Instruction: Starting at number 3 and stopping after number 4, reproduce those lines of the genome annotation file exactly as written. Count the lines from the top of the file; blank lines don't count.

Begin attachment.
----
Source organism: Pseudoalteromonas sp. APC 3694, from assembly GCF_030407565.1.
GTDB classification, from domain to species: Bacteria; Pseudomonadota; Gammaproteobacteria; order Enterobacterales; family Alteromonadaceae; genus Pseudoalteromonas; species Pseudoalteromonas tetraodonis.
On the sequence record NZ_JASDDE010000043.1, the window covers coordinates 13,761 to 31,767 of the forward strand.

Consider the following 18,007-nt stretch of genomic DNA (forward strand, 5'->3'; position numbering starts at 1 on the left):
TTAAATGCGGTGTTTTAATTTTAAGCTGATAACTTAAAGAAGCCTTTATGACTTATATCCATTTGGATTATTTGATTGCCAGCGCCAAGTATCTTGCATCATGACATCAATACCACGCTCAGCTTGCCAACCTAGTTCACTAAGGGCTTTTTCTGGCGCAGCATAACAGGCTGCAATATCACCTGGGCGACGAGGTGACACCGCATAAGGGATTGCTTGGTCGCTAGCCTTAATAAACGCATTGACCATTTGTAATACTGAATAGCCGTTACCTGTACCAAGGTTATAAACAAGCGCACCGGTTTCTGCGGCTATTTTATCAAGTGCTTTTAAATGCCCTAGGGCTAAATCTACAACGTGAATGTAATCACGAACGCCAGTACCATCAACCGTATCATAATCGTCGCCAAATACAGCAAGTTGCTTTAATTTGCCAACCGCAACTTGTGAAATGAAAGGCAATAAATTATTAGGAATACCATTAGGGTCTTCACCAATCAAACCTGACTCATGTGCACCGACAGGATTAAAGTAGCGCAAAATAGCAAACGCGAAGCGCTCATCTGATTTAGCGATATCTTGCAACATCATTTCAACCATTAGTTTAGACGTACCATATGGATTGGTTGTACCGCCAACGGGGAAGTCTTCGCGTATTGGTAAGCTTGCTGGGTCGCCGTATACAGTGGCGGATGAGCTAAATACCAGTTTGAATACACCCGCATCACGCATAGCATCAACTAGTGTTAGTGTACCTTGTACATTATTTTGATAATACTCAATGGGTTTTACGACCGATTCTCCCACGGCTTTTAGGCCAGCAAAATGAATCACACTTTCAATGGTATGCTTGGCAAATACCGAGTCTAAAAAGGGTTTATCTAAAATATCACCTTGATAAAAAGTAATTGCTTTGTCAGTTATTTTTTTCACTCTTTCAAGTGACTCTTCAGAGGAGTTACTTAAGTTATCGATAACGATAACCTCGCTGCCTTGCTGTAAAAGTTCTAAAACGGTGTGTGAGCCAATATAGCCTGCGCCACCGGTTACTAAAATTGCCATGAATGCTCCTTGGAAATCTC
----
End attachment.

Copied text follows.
On the sequence record NZ_JASDDE010000043.1, the window covers coordinates 13,761 to 31,767 of the forward strand.

Consider the following 18,007-nt stretch of genomic DNA (forward strand, 5'->3'; position numbering starts at 1 on the left):